To continue where I left off, I need to tell you about the second day of fishing. I know you're wondering how amazing or disapointing or frustrating it was. Hold your horses, we'll get there, but I need to start at the beginning. We woke up to a cold and windy morning and one by one crawled out of the tents with sore backs, tired eyes, and cold feet. There were a few hints of the clouds clearing, but it didn't look that good. Then again as I said previously, bad weather is to some extent good here. After some breakfast and coffee we headed to the river and saw that, yes, it did look like the weather was keeping people away.
We didn't get to the river early but we were one of the only cars there. There should be a lot of river to work with! Jonathan and I got ready first and decided to go lunker hunting up by the damn. Things started slowly but we managed a few catches. One of mine was a little frightening looking and may be a case of whirling disease. It seemed to be capable of swimming and surviving at least for now though. And I hope this isn't something new here.
But after spending an hour or more and only getting a couple bites I lost my patience and began to wander. Aside: I find that I have less patience than most of the people I fish with and end up moving around a lot. I slowly started heading downstream, hitting the seams that looked good. Jonathan headed down as well and we took turns throwing flies into some good looking spots with the video running (and sipping the whiskey). No bumps and thus no good footage. Sorry.
Eventually we made it down to where Brady and John were fishing and claimed to be having some luck on dries, which was fairly exciting. Exciting enough for me to take my nymphs off and put on a dry/emerger. I moved a bit upstream and after looking around and spotting some fish began casting to them. They rejected me just like a cute girl in a bar would if I had the guts to approach her. I tried switching up both flies but nothing helped. After only seeing a couple rises in the first 30 minutes in my area, I gave up on dries and tied my nymphs back on.
It didn't take long from there that I started getting lucky again. The first fish I hooked into seemed like a beast. He ran across the stream, then up stream, then downstream, then back up to me. All the while I'm doing my best to control him, but he absolutely refuses to come up to the surface. I begin to think I may have snagged him, but eventually I do get him to the surface near Jonathan, who's just downstream of me to net the fish. He wasn't snagged and he wasn't huge. Just a very very strong fighting fish. But pretty big at 19 inches.
All four of us fished this short 30 yard section of stream for the next couple hours, and as the weather came and went, the fishing stayed very constant with quite a lot of success. Everyone caught very regularly with a number of very nice sized fish each. And of course Brady fell in the water again. This time trying to net a fish for me, and having just five seconds earlier told me "I'm going to take it easy because I'm not falling in the river again." Classic. And not a great time to fall in the river since it was pretty cold and windy. But he had a flask so it was ok.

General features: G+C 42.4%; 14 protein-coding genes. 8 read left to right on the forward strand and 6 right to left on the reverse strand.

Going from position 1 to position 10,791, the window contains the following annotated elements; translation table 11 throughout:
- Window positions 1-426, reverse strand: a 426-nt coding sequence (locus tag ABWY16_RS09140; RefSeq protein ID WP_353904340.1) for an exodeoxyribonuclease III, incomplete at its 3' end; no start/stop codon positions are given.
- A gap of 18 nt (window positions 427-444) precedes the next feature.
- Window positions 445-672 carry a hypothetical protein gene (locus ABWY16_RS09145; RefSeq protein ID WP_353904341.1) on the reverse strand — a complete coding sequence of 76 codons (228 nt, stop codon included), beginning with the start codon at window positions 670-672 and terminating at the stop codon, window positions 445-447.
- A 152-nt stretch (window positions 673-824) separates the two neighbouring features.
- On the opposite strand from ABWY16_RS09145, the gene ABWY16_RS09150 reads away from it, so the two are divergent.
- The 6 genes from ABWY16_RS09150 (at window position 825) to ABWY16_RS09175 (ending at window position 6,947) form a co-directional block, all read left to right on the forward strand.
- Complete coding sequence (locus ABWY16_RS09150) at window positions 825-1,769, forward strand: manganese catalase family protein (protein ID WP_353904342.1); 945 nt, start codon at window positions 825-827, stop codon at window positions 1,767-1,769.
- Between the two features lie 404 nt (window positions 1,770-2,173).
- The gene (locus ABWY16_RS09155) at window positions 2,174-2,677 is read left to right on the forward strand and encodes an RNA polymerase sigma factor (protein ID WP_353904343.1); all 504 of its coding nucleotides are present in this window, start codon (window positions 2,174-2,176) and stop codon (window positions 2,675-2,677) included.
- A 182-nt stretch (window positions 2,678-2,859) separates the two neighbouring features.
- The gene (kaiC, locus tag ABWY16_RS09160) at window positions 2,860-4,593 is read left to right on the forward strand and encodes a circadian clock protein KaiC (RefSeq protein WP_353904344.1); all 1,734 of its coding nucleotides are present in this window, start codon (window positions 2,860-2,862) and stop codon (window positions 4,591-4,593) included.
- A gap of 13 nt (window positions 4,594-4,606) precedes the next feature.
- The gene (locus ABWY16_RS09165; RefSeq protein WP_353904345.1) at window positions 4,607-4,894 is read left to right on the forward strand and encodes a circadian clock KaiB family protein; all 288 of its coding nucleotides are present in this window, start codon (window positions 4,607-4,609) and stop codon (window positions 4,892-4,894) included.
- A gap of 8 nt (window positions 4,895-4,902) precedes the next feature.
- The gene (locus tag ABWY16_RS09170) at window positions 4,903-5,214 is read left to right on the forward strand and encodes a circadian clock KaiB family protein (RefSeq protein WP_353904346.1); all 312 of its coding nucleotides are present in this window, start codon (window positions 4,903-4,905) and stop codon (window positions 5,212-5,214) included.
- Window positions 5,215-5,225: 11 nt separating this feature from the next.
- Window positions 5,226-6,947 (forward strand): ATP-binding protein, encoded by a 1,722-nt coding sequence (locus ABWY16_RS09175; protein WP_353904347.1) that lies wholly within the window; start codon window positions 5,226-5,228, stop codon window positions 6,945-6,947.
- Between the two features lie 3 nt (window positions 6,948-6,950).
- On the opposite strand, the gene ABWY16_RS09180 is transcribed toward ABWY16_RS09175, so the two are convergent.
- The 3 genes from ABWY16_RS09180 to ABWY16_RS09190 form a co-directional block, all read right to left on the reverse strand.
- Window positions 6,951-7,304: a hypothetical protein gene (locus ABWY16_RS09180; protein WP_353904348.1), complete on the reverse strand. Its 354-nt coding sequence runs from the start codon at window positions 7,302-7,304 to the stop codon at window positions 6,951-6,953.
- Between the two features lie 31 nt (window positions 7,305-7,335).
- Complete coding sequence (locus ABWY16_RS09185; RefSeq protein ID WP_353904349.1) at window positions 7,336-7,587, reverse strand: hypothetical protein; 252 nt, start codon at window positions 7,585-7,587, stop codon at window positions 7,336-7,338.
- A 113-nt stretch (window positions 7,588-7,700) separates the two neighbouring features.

We kept fishing even as the weather began turning for the worse and in all I think everyone caught at least 5-10 fish out of this section in a few hours. Apparently I did a poor job of documenting it, though, because I only have a few pictures. Here they are of: someone's nice rainbow (I'm sure it was mine), Brady fighting a fish, and Jonathan half hiding one from the camera.
We were having a good time, but the weather continued to turn from bad to worse. It had been snowing a bit for a while, but then the wind kicked up. It was the sort of wind from downstream where to cast all you have to do is pick up your line and it will cast itself. And this kind of wind can be a little annoying when you're trying to fish out across river like I was at the time. After painfully fighting the wind with little success for 15 minutes I decided to take a break. Surely it would pass. I stood on the bank for a few minutes before John decided to join me. Then Jonathan decided to join us for a break too. Finally Brady gave in as well. We stood there with our backs to the wind, passing around the flask, and watching the snow fall sideways for a little while.
Eventually we agreed that it wasn't going to let up any time soon and we had all caught enough fish that it would be fun to get on the road and grab a bite to eat somewhere on the way home. So we started the short hike out and although the picture doesn't quite do it justice, it looked like this:
Back at the car we got another angler who had been scared away by the weather to get a good pic to remember the trip by.
It was a good trip. We are now 2 for 2 at this river. Sort of. The weather has been slightly painful both times, but the fishing was excellent so I'm more than happy. It was also excellent company. Sometimes our fishing trips end up being 10 people or more, which is fun, but a smaller more intimate group is a lot more enjoyable in a number of ways.
And the whiskey goes farther that way. Or is it further? Whatever.
Now I start looking toward the big trip of the year, which will be even bigger, better, and more epic this year. The annual Bighorn river trip. A full 8 days of fishing for large and plentiful fish this year! It's gonna be great, but I need to spend some time at the vise over the next month because this trip to the Yampa consumed quite a few of my flies. I'm officially out of RS2's. That's how it goes when you're catching big fish and are supplying the rest of the slackers you're fishing with with flies. You're welcome guys.